Posted on July 11, 2018 · Posted in Aircraft Hangar
Print Friendly, PDF & Email

By Ben Farmer, The Telegraph

A newly-discovered hoard of secret Second World War aircraft technical drawings will be used by enthusiasts to rebuild and launch a Mosquito plane into the skies above Britain. More than 20,000 wartime Mosquito engineering drawings and diagrams have been found in the corner of a wartime factory just days before bulldozers were due to flatten it.

The archive includes what are thought to be the world’s only complete set of engineering drawings for the plane, as well as details of variants that never made it off the drawing board. The drawings, on microfilm cards, have been donated to a charity hoping to restore and fly a crashed version of the versatile, twin-engined, de Havilland aircraft.

The charity behind the project, The People’s Mosquito, said the documents provided invaluable technical details needed to rebuild their plane to strict aviation safety standards.

John Lilley, chairman, said the drawings had been found earlier this year by an engineer just before the former de Havilland building in Broughton, near Chester, was to be demolished.

He said: “He understood the tremendous historic value in these engineering drawings and how useful they could be. The building itself was soon to be demolished and the contents discarded. It’s incredible to think that they might have been lost forever.”

The charity hopes to resurrect the remains of a Mosquito night fighter that crashed at RAF Coltishall, in February 1949, while serving with No 23 Sqn.

Ross Sharp, engineering director for the project, said: “As you can imagine, restoring an aircraft that is 70 years old presents several challenges, one of which is a lack of information on the building techniques, materials, fittings and specifications.”

“These plans enable us to glean a new level of understanding and connection with the brilliant designers who developed the world’s first, true, multi-role combat aircraft.”

The Mosquito was designed by Sir Geoffrey de Havilland and was one of the fastest operational aircraft in the world when it entered service in 1941.

To preserve scarce metal reserves and for speed of production, the plane was made from pieces of wood, pressed and glued together in moulds, earning it the nickname ‘The Wooden Wonder’. Exactly 7,781 were eventually built, the last one on November 15, 1950. 6,710 of them were delivered during WWII.

Herman Goering, Germany’s wartime aviation minister, said the aircraft turned him “green and yellow with envy”.

“In 1940 I could fly as far as Glasgow in most of my aircraft, but not now!” he famously said. “It makes me furious when I see the Mosquito. I turn green and yellow with envy. The British, who can afford aluminum better than we can, knock together a beautiful wooden aircraft that every piano factory over there is building. They have the geniuses and we have the nincompoops.”

The design was so versatile it served as a bomber, fighter, night fighter, U-boat hunter and reconnaissance plane.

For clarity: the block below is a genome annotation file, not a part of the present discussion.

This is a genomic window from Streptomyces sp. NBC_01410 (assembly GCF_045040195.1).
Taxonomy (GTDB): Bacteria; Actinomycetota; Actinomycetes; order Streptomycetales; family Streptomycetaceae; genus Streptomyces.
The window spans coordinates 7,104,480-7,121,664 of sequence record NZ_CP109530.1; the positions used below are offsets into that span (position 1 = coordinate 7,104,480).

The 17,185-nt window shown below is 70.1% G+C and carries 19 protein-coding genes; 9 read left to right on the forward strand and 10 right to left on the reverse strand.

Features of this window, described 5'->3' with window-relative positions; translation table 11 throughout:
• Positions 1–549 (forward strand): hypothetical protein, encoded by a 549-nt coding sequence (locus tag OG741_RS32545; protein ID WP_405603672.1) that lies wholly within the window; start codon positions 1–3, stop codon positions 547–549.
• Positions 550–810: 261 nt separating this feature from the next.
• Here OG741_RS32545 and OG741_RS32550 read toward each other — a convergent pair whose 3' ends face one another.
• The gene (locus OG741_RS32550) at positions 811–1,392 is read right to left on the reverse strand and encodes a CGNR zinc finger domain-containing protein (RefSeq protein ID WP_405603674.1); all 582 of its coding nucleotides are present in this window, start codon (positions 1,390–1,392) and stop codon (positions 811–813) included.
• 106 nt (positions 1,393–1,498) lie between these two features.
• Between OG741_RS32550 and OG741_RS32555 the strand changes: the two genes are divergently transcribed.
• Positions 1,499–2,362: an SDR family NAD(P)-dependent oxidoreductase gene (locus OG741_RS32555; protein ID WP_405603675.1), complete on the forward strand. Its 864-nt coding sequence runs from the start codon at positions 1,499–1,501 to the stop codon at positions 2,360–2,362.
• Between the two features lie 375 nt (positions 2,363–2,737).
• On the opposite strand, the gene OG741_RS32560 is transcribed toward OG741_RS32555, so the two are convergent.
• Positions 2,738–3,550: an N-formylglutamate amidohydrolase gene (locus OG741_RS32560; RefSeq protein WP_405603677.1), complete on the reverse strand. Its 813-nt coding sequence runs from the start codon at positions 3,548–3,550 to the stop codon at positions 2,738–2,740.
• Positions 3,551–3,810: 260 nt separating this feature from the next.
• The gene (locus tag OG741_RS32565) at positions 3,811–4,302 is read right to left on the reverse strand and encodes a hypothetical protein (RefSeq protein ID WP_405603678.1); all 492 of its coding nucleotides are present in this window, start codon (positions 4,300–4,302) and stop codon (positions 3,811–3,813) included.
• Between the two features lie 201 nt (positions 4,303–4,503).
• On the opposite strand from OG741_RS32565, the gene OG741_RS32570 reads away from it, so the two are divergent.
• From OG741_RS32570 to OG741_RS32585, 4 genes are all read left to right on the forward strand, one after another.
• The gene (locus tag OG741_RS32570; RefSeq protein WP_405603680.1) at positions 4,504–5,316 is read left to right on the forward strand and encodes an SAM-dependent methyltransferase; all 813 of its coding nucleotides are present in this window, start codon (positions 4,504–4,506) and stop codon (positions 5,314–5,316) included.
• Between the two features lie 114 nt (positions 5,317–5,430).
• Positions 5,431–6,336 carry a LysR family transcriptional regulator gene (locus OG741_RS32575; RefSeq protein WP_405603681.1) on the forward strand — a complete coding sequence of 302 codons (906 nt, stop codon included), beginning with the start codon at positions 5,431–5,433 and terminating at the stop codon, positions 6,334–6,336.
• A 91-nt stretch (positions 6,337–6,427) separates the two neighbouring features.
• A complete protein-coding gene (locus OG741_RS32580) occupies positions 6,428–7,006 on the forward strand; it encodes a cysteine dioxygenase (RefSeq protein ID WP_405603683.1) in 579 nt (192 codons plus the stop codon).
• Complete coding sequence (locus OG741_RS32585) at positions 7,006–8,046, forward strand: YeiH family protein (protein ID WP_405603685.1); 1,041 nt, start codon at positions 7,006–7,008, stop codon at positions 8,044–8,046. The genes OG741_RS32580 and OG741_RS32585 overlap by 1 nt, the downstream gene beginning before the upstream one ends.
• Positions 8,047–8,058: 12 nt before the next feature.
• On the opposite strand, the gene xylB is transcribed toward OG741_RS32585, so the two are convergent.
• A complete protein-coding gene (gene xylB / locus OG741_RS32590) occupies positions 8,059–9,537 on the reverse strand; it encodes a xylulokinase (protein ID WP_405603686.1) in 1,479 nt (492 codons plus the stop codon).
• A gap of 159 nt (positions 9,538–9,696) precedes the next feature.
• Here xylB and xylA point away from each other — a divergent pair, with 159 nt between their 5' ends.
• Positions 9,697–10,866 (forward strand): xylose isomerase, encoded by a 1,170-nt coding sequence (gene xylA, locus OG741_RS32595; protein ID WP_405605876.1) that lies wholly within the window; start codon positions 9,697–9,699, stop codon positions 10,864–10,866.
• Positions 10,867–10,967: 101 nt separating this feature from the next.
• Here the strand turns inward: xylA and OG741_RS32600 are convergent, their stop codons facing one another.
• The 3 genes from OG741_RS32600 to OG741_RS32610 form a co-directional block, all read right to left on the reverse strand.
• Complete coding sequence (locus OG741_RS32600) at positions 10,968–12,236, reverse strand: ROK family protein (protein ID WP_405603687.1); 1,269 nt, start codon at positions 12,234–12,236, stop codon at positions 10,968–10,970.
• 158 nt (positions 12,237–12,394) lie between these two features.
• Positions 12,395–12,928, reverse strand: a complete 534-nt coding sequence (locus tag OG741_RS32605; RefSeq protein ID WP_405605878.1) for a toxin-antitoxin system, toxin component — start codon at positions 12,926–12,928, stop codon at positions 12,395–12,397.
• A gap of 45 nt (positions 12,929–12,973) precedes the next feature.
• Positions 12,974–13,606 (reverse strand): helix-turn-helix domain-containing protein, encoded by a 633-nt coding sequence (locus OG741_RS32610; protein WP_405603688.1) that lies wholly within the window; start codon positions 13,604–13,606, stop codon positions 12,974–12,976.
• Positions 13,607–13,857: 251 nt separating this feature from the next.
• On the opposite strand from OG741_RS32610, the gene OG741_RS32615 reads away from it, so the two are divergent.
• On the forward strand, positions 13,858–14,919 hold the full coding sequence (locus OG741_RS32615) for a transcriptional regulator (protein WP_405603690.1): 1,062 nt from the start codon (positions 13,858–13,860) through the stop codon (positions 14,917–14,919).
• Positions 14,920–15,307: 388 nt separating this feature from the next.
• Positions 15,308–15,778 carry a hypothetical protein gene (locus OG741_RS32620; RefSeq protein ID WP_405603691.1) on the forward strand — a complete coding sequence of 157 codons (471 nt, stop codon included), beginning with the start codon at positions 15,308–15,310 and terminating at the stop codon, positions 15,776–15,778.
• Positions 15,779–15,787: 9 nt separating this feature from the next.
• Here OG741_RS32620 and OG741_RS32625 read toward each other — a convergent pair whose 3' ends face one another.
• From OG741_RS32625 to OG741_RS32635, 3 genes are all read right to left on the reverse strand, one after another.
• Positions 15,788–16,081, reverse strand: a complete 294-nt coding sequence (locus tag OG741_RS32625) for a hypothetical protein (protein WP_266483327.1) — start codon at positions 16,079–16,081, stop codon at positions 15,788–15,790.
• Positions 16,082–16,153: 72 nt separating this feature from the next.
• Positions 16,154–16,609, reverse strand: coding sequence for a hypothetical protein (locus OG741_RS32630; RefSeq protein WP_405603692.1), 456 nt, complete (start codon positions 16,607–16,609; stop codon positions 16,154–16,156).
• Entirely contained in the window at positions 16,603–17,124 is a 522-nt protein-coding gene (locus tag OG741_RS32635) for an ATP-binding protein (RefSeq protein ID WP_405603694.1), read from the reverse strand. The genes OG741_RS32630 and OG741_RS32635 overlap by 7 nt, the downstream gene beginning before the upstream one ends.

The discarded diagrams include details that were top secret during the war and even plans for variants that were never built.

New discoveries include early planes to carry torpedoes, possibly to attack the Tirpitz, and a previously unknown photo-reconnaissance plane.

There is also a blueprint for stowing desert equipment in the rear fuselage, in a drawing marked ‘Mosquito Mk I, Tropics’ Only three Mosquitos are today in flying condition, one in Canada and two in America.

The restoration will cost an estimated £6m, with only a fraction of the money raised so far.

Mr Lilley said: “No other aircraft has amassed such a remarkable combat record in so short a time, flying so many different types of mission and excelling in each one. Even today, it remains one of the world’s most successful multirole combat aircraft, and it was all British, made by men and women who only a few months earlier had been building furniture and mending pianos.”

For More Information…

Why was the De Havilland Mosquito made of wood?

  • Spruce, birch plywood and Ecuadorean balsa were in plentiful supply during the war and were not considered strategic materials.
  • Furniture factories, cabinetmakers, luxury-auto coachbuilders and piano makers could quickly be drafted in as subcontractors to make the individual parts of the plane.
  • Wood, particularly when covered with a thin layer of doped fabric, makes a remarkably smooth, aerodynamic surface free of rivets and seams and therefore drag.
    Battle damage could be repaired relatively easily in the field.

 

avatar
Wings & Airpower magazines are a treasure trove of aviation history. AirWingMedia.com has been granted an exclusive license to offer Wings & Airpower magazines in a digitized PDF eBook format you can purchase & download on your Windows/Mac/Linux computer and iOS/Android tablet or smartphone. Learn more in our AirWingMedia Store & Magazine Index. Follow us on Twitter & Facebook.